Black Rain Frog Facts
- The distinctive term of Black Rain Frog serves as one of the common names for a remarkable variety of amphibian. It also, however, also goes by several other common names. Each of these, in turn, remain comparatively descriptive, though.
- These alternate names for the creature include such terms as the plain rain frog, brown short-headed frog, and the Tsitsikama frog. The scientific name for the amazing animal, meanwhile, is that of the hard to somewhat pronounce Breviceps fuscus.
- This fascinating species further remains very well known for several unique physical characteristics. Its ability to puff its body up to several times its normal size easily ranks high among these. It can also, however, fold its legs up under its body at will.
- Quite fortunately, the IUCN currently lists the marvelous Black Rain Frog as a Species of Least Concern. This status appears on the organization’s Red List of Threatened Species. That list is routinely updated, to reflect changing situations.
- The species nonetheless faces various threats to its continued existence, however. One of these consists of its highly limited habitat range. Its greatest threat, though, most likely comes in the form of the effects of ongoing climate change.
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Black Rain Frog Physical Description
Regardless of appearance, the Black Rain Frog undeniably remains a relatively small amphibian. That’s because of the fact that it only averages about 2 in (5 cm) in body length, excluding the legs. Thankfully, though, impressiveness does not depend on sheer size.
The body of the amphibian further develops comparatively squat and compact in terms of overall shape. In addition to this, the legs stay rather short, much like the majority of related species. This also serves to give it a moderately distinctive appearance.
In color, the interesting amphibian also typically develops as a dark brown. This color pattern, in fact, extends almost to the point of appearing black. Finally, the skin of the Black rain Frog lacks the warts typical of many frogs, but most commonly presents small tubercles.
- Kingdom: Animalia
- Phylum: Chordata
- Class: Amphibia
- Order: Anura
- Family: Brevicipitidae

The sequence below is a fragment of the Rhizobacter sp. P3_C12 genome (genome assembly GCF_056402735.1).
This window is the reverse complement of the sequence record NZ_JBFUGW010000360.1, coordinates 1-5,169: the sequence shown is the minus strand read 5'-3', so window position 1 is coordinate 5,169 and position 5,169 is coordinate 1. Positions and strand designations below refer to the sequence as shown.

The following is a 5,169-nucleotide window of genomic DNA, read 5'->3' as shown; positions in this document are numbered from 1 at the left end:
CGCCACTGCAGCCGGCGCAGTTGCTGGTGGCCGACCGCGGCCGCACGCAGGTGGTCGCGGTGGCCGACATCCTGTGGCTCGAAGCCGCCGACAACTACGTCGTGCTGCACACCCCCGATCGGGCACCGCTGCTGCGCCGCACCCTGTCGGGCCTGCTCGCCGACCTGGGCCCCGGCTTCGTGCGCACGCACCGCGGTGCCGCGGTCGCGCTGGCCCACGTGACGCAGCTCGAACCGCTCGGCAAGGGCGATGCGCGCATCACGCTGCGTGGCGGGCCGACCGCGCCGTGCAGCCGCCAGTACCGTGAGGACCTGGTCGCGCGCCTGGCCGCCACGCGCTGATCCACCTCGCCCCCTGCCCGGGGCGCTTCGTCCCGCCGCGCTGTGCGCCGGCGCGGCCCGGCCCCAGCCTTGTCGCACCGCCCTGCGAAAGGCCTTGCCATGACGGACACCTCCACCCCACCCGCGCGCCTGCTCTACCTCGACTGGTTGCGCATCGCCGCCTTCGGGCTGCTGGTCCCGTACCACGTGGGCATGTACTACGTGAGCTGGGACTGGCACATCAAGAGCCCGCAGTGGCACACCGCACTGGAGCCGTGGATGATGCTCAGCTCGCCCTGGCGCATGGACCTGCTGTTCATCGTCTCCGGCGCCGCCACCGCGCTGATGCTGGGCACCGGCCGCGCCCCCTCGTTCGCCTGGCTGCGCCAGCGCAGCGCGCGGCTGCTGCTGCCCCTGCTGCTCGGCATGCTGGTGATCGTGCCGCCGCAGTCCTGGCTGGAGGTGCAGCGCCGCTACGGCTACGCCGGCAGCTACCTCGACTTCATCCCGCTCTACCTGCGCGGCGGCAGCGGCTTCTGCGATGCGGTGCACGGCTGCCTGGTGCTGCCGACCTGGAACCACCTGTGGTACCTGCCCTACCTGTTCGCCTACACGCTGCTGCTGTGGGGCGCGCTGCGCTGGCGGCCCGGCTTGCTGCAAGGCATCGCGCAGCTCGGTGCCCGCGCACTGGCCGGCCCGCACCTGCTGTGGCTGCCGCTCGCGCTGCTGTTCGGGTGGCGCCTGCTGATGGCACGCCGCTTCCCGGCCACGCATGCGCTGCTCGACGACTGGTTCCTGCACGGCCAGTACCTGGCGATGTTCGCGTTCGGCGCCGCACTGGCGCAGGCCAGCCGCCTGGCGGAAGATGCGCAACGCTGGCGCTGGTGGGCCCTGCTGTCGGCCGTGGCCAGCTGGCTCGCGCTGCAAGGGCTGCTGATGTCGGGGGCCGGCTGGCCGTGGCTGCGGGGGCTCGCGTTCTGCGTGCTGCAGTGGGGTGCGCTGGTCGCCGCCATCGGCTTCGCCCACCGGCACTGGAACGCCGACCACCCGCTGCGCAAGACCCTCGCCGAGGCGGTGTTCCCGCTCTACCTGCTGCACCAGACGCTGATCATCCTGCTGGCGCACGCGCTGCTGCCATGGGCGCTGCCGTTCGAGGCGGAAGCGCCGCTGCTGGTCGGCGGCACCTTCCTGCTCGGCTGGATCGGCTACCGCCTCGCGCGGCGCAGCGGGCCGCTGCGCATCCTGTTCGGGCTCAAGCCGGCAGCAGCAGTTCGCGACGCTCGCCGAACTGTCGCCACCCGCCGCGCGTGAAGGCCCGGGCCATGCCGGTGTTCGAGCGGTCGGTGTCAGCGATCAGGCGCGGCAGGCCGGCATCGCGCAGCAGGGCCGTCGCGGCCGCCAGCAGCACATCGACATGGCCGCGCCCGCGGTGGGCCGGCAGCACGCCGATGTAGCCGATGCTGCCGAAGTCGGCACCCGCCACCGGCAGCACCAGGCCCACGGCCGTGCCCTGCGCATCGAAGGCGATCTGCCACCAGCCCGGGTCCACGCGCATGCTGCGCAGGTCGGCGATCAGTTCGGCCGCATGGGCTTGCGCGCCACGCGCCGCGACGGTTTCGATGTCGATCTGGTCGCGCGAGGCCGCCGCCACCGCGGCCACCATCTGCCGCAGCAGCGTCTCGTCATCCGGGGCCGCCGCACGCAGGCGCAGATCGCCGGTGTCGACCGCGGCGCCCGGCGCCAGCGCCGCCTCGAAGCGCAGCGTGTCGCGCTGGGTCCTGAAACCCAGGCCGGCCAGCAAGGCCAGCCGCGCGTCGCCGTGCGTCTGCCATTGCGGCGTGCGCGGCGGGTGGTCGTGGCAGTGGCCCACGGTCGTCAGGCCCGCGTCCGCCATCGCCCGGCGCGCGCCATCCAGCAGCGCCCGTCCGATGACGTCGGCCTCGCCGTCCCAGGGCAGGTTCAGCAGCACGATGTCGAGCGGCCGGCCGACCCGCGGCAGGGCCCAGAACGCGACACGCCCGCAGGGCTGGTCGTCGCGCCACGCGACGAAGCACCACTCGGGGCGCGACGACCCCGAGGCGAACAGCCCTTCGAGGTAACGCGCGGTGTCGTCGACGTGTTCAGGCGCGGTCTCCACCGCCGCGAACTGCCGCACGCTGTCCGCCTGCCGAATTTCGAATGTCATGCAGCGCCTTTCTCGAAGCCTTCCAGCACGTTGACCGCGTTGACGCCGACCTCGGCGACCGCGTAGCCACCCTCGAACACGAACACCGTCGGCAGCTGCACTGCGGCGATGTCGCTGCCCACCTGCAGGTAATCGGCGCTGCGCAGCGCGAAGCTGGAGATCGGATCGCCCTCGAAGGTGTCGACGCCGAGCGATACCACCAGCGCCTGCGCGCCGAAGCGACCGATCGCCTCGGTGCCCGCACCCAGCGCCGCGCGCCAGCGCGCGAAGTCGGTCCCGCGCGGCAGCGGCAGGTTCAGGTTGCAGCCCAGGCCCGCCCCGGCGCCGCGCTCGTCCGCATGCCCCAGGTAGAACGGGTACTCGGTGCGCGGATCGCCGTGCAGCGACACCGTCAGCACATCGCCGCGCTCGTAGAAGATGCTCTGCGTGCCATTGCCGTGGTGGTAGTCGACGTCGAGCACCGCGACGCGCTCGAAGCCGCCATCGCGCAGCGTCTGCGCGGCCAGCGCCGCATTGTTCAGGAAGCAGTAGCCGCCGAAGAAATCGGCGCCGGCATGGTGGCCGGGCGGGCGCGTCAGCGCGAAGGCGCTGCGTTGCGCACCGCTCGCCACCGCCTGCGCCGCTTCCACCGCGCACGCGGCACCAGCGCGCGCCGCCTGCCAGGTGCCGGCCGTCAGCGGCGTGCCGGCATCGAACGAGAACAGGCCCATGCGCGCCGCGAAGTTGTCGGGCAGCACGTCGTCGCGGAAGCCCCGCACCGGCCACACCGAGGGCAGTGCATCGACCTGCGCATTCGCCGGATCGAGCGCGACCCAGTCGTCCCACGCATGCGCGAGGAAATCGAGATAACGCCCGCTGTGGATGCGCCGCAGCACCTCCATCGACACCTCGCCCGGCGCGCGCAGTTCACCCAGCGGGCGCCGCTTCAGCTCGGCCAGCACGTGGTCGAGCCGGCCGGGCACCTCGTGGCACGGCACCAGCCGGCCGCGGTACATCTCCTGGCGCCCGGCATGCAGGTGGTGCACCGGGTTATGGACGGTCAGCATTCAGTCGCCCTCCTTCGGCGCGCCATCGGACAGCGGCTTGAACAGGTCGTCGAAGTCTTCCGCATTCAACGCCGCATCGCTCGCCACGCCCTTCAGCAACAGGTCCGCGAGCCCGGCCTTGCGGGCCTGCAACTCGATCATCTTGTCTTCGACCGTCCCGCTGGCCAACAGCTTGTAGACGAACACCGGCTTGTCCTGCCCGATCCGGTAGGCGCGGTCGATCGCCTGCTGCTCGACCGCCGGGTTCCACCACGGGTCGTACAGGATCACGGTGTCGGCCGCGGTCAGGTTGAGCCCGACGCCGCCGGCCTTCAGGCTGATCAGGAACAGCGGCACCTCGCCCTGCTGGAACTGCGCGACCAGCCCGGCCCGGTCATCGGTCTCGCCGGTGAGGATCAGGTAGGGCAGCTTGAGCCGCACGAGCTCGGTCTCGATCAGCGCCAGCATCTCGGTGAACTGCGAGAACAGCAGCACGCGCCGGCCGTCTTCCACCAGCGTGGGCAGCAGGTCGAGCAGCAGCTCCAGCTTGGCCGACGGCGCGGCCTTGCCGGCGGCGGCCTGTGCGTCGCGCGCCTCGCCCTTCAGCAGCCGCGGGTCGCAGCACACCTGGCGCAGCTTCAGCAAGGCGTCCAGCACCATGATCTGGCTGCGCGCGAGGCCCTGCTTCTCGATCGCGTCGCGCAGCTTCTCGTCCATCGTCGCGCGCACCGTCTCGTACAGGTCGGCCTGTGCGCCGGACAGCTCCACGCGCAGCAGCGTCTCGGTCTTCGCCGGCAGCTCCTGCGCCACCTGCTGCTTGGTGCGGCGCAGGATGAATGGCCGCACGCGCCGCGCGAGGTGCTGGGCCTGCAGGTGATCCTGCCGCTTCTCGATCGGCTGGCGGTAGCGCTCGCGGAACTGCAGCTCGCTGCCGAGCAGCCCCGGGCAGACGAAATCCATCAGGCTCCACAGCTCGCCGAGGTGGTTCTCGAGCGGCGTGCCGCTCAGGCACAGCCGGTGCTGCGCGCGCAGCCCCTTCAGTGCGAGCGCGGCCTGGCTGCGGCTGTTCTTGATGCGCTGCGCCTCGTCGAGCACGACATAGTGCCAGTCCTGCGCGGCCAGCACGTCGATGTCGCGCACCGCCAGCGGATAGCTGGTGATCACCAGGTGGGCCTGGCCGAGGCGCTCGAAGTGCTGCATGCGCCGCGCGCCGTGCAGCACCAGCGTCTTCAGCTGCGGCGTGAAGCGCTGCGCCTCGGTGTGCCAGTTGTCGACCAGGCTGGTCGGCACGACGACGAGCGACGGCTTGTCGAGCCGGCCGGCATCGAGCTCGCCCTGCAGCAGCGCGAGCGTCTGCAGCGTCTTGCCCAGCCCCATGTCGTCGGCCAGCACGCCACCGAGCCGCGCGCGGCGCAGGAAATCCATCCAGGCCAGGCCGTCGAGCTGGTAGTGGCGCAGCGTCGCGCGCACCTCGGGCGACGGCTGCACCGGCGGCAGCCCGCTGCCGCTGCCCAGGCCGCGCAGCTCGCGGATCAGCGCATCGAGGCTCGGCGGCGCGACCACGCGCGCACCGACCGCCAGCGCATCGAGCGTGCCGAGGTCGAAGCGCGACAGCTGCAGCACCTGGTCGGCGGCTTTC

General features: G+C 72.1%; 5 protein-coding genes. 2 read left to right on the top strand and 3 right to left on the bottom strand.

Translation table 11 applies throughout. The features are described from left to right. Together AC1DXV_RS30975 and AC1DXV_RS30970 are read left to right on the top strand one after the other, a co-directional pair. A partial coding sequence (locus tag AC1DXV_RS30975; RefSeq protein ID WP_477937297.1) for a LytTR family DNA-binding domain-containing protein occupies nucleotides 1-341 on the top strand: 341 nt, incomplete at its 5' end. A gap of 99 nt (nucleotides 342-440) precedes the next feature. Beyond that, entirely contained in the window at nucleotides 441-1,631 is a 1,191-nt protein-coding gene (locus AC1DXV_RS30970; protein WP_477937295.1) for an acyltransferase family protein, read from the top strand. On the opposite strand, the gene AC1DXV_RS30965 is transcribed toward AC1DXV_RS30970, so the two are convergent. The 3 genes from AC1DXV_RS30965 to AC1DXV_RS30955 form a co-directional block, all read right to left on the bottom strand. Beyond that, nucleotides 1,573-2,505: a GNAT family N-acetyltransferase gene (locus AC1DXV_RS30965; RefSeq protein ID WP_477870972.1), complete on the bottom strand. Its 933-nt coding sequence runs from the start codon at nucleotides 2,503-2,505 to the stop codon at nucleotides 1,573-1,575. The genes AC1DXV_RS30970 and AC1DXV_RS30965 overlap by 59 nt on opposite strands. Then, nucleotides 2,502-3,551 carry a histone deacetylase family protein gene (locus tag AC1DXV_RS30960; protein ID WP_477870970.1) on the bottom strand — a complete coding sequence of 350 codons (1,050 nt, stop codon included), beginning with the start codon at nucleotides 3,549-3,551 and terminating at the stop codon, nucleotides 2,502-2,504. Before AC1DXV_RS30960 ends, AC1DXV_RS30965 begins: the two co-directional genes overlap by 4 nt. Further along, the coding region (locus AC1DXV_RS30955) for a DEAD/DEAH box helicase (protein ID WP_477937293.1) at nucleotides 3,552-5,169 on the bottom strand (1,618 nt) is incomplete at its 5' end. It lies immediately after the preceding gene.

- Genus: Breviceps
- Species: B. fuscus
Black Rain Frog Distribution, Habitat, and Ecology
Perhaps most notably, the remarkable Black Rain Frog appears to only be native to the Cape Fold Mountains, in southern South Africa. Even within that range, however, the marvel of Nature displays very specific preferences for where it makes its home.
This particular amphibian typically inhabits regions of both forests and heathlands on slopes and mountain plateaus. The Breviceps fuscus also resides at altitudes between sea level and 3,280 ft (1,000 m). The remarkable animal also appears to be primarily nocturnal.
This unique species also possesses attributes and behavioral patterns similar to some of its brethren. For one, it evolved as a proficient and frequent burrower. It additionally quite commonly creates tunnels, with these typically being shallow (about 15 cm).
It also distinguishes itself in yet another manner. Quite uniquely, during intercourse, the female excretes a sticky substance to prevent the male from slipping away. After the female lays eggs, the male will typically remain to guard them until hatching occurs.
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Eric Cartman says
how old to they live to be
Todd Sain Sr. says
An excellent question…thank you for it. Individuals have been known to live for up to 15 years, but that’s rare.
Hope that helps!
Are they Nocturnal?
Todd Sain Sr. says
Thank you for your question. The answer is yes; the species is primarily nocturnal.